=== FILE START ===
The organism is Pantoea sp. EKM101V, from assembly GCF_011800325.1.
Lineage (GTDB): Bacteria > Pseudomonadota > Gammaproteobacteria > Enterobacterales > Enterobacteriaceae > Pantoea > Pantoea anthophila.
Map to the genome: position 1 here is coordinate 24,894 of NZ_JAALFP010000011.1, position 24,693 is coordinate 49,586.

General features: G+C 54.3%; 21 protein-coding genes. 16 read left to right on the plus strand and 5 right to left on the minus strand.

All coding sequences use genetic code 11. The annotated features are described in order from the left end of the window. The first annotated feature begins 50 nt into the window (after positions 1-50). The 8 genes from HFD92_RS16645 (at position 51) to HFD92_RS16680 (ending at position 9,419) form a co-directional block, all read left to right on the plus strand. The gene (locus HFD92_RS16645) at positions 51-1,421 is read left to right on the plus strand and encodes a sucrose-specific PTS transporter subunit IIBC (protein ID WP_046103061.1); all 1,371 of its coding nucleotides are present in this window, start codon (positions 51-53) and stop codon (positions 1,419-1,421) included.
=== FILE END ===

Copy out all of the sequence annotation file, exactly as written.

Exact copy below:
The organism is Pantoea sp. EKM101V, from assembly GCF_011800325.1.
Lineage (GTDB): Bacteria > Pseudomonadota > Gammaproteobacteria > Enterobacterales > Enterobacteriaceae > Pantoea > Pantoea anthophila.
Map to the genome: position 1 here is coordinate 24,894 of NZ_JAALFP010000011.1, position 24,693 is coordinate 49,586.

General features: G+C 54.3%; 21 protein-coding genes. 16 read left to right on the plus strand and 5 right to left on the minus strand.

All coding sequences use genetic code 11. The annotated features are described in order from the left end of the window. The first annotated feature begins 50 nt into the window (after positions 1-50). The 8 genes from HFD92_RS16645 (at position 51) to HFD92_RS16680 (ending at position 9,419) form a co-directional block, all read left to right on the plus strand. The gene (locus HFD92_RS16645) at positions 51-1,421 is read left to right on the plus strand and encodes a sucrose-specific PTS transporter subunit IIBC (protein ID WP_046103061.1); all 1,371 of its coding nucleotides are present in this window, start codon (positions 51-53) and stop codon (positions 1,419-1,421) included.